Creatine is a supplement that in a short time has become one of the most popular in sports nutrition (only surpassed by protein shakes) and whose results satisfy more and more athletes.
What is creatine?
Creatine is an organic acid that acts as a source of energy for the muscles during moments of intense exercise.
Taken into sports training, this means that creatine is that reserve of energy that gives the last push in a sprint or that enables you to do one last rep of a weight lift.
There is some controversy surrounding creatine and its possible effects. Some theories claim that this substance is related to hair loss, prostate cancer or muscle cramps, but no scientific evidence has been given to corroborate these data.
What is creatine for?
Creatine is a safe supplement with a high effectiveness on the phosphagen energy system, that is, the short term energy that acts at the beginning of an intense muscular activity.
The body also makes creatine naturally (in small amounts), and it can be ingested in foods such as red meat.
Taking 3-5 grams of creatine per day, in powdered supplement form, after a high intensity workout can help you get your desired results in the short term.
This means that creatine is a kind of “fuel” that helps the body achieve greater performance in a short period of time. It is especially indicated for strength and power athletes, as well as weight lifters, since its benefits are more notable in very intense and short term exercise.
Where does it come from:
It is an amino acid derivative created from three compounds: arginine, methionine, and glycine. This combination results in a molecule capable of providing the body with energy.
Our body generates between 1 and 2 grams of creatine a day, but most of it is expelled through urine, and the amount that remains stored in the body is very low.
Creatine is not a new substance, it is present in all vertebrates and is as old as our ancestors. Therefore, taking supplements means only recharging the natural reserves that are already in our body.
Despite its long history (biologically speaking), this substance was not studied until 1912, when researchers from Harvard University (USA) discovered that creatine plays a key role in metabolism, being able to increase significantly drastic muscle tissue reserves.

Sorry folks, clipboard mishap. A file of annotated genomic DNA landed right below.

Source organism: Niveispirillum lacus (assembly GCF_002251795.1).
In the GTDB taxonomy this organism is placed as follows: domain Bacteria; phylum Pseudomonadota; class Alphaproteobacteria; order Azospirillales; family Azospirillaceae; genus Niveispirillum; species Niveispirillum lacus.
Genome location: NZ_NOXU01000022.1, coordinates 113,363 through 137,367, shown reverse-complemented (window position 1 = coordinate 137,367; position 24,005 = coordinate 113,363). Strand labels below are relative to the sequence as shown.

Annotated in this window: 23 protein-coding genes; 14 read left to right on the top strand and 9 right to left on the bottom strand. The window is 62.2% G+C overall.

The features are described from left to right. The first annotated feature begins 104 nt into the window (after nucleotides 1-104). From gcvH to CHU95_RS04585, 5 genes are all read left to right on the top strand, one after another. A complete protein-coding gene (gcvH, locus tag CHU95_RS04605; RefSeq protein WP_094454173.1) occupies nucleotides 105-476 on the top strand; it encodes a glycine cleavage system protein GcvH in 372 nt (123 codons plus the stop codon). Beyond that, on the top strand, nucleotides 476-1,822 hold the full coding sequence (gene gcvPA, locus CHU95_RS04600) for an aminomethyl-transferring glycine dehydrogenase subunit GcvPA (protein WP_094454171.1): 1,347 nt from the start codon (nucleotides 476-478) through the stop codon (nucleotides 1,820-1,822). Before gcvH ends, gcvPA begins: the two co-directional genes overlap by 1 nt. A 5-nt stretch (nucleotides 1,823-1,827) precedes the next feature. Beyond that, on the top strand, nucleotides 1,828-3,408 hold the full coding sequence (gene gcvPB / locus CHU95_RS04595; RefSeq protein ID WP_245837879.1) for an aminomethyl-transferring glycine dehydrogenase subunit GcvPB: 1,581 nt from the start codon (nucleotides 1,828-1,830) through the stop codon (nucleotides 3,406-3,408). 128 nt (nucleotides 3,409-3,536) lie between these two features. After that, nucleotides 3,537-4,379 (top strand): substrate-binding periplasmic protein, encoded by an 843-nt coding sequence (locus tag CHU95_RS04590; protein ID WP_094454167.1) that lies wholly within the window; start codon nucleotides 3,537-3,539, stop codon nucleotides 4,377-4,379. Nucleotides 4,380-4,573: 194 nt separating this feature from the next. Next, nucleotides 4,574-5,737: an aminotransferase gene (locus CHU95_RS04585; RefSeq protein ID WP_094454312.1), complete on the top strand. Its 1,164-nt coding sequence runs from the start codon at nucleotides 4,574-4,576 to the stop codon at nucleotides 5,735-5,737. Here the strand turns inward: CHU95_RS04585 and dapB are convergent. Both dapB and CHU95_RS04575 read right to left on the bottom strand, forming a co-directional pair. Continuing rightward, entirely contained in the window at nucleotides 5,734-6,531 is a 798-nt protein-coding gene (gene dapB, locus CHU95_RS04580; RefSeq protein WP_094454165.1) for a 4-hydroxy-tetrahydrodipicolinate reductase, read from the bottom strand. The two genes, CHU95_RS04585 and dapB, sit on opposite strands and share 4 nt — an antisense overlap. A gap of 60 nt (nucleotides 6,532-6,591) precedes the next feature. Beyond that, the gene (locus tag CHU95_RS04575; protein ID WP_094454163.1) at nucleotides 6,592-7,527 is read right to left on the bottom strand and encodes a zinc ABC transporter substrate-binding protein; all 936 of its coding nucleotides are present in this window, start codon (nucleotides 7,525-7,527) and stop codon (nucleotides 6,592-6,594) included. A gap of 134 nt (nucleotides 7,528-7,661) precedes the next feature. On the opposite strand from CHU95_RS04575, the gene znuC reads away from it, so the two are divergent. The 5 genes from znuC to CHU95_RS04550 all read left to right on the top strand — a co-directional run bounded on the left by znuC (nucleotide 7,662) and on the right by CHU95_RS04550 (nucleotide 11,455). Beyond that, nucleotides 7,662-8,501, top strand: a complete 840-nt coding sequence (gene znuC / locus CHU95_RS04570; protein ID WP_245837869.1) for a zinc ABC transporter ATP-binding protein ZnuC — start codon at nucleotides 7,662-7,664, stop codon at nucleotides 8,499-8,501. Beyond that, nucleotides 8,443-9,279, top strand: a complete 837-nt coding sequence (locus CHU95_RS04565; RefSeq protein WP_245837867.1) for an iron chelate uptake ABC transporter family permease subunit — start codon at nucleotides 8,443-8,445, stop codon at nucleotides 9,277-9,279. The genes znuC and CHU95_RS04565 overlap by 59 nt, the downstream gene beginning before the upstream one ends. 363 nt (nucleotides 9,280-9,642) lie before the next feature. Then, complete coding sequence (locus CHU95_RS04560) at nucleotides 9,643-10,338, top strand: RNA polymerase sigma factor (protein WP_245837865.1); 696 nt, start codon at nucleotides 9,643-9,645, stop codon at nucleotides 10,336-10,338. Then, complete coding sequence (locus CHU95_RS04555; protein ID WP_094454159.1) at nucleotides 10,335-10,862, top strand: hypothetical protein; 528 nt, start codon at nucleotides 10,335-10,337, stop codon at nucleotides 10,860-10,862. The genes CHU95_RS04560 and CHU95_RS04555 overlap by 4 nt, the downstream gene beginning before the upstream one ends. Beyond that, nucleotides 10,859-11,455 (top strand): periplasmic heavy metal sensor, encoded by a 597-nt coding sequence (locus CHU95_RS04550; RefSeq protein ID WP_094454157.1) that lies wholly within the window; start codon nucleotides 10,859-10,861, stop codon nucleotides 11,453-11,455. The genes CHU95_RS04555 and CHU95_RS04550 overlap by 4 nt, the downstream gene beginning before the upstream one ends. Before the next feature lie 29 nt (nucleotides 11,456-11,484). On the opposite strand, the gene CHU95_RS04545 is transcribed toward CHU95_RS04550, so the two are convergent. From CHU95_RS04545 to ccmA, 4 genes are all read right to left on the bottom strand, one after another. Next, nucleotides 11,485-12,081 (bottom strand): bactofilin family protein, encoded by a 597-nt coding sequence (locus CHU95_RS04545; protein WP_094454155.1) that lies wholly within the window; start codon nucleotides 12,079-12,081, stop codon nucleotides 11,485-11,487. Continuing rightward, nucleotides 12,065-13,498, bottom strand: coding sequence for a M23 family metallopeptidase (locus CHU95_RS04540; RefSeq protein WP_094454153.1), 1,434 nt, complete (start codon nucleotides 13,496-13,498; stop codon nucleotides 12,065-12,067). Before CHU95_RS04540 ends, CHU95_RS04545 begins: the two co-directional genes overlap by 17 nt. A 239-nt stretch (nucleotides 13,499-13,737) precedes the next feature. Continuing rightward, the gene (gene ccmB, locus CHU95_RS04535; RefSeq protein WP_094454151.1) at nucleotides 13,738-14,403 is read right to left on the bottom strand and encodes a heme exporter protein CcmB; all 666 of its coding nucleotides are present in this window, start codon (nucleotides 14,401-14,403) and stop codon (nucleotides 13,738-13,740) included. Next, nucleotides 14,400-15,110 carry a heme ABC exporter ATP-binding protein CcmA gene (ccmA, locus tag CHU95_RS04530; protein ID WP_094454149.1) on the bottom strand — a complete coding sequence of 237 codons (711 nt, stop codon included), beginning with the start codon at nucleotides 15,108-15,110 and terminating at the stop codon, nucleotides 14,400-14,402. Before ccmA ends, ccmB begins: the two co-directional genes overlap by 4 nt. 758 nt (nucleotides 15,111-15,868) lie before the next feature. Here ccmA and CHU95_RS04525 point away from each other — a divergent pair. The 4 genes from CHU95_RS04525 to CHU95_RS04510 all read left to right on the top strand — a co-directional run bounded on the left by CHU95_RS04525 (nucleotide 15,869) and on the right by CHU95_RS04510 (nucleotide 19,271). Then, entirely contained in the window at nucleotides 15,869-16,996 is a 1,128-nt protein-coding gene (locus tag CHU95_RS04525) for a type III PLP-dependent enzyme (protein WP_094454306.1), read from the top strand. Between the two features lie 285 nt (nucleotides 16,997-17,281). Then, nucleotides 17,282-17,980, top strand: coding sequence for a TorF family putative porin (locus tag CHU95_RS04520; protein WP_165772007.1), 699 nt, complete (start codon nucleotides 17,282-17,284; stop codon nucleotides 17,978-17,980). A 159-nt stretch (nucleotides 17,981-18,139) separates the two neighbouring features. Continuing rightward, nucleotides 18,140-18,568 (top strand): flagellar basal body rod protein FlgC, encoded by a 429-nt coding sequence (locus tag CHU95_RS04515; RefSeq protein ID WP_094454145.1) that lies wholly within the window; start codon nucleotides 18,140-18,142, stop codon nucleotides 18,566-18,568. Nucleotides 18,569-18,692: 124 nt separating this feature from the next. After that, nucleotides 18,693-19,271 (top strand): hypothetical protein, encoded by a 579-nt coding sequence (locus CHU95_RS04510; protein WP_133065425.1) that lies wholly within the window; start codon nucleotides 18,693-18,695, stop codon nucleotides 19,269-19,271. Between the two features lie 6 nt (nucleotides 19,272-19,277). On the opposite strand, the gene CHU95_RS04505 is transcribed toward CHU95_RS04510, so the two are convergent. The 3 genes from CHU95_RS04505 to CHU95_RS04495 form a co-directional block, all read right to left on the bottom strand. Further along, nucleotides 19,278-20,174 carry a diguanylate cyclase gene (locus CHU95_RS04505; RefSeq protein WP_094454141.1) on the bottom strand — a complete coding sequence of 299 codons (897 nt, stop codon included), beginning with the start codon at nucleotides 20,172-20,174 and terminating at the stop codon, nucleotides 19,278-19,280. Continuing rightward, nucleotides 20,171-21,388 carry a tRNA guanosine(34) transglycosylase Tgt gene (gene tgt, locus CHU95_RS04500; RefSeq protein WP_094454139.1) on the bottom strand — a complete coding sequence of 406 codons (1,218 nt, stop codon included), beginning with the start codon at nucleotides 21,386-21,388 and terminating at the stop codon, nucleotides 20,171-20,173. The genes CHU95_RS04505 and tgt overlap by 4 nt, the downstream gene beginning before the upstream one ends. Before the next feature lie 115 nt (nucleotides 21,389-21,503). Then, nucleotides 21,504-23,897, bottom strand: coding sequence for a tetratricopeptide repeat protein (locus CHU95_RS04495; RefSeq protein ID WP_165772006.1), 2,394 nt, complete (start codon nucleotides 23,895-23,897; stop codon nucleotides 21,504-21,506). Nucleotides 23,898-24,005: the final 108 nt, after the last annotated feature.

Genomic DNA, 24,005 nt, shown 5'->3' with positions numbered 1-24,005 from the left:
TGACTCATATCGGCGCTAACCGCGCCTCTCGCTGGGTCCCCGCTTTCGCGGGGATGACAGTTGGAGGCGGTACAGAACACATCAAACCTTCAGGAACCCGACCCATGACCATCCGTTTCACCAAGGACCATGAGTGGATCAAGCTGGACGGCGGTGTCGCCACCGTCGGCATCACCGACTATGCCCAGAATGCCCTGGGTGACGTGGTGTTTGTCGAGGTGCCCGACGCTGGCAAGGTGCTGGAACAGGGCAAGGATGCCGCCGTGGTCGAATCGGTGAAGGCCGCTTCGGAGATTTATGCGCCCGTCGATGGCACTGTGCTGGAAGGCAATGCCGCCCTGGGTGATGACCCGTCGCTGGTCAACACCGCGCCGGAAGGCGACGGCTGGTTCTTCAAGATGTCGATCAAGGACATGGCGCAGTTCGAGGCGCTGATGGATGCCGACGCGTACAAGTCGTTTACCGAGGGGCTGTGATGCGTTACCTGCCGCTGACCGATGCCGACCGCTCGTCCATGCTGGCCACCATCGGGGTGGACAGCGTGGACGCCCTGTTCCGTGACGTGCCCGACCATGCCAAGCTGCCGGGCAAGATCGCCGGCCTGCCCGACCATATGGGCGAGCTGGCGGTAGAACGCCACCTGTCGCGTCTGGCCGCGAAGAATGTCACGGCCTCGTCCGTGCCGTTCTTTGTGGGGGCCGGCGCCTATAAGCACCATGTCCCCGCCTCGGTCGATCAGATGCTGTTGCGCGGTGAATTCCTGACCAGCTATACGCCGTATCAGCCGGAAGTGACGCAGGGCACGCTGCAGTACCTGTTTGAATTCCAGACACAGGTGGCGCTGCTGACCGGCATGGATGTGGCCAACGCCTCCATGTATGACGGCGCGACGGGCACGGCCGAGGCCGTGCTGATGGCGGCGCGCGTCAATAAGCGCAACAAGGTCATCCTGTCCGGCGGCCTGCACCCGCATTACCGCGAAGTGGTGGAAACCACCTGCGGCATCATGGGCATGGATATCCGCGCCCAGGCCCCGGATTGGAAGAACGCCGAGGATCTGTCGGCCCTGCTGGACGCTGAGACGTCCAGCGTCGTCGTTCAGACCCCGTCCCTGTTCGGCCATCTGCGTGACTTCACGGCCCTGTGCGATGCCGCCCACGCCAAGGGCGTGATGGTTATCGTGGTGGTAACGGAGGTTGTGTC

After 80 years in silence, in 1992 creatine caught the attention of all audiences at the Barcelona Olympic Games, when the English sprinter Limford Christie used it (legally) and surprisingly won the gold in the 100 meters. The big sports nutrition companies were quick to commercialize the substance, which until now has not stopped growing.
Long term creatine supplementation can help you get overwhelming results in your training. What happens in the body when ingesting it is an increase in the levels of adenosine triphosphate , that is, the obtaining of cellular energy.
Another key consequence of creatine is water retention, since it is a hydroscopic element , which means that, like a sponge, it stores water molecules between the muscles, thus increasing their mass.
The theory is clear but, put into practice, what can creatine do for you?
- Improve mental performance : During intense activity, the brain uses creatine phosphate to stay focused.
- Gain muscle mass in the short term : the retention of water in the muscles helps to increase muscle mass, which would be the “sponge effect”.
- Improve Resistance Exercise Results: Recent studies from Louisiana State University (USA) suggest that creatine helps improve glycogen levels during carbohydrate loading, which can lead to a victory in the 100 flat meters or an extra repetition in your usual training.
- Protein synthesis : in the long term, creatine stimulates protein synthesis, which leads to a prolonged increase in muscle mass. On the other hand, the continuous taking of this substance will make that, in addition to increasing the volume of your muscles, you will perform workouts that previously would have left you dry. There have been 22 studies on creatine that determine that your regular users can increase their maximum one rep strength by 5%, and endurance by 14%.
It could be said that we are facing the ideal supplement for every athlete, but the reality is different. The effects of creatine are excellent in short term endurance sports such as sprinting, weight lifting, bodybuilding, obstacle courses, or a gym workout. However, it would be of little use for running a marathon or cycling stage.
Creatine: always after training
The latest research from the International Society of Sports Nutrition is clear: creatine should always be taken after exercise. In this way, the compound reaches the muscles, helping to increase their size and supporting the recovery and regeneration process.
How it is taken:
The recommended amount is 5 grams of creatine monohydrate in 400ml of water (or protein shake) after each workout.
It is very important that it is monohydrate, as it is the safest and widely researched form of creatine. It is also the least soluble, so be sure to mix it well and avoid drinking it with undissolved powder.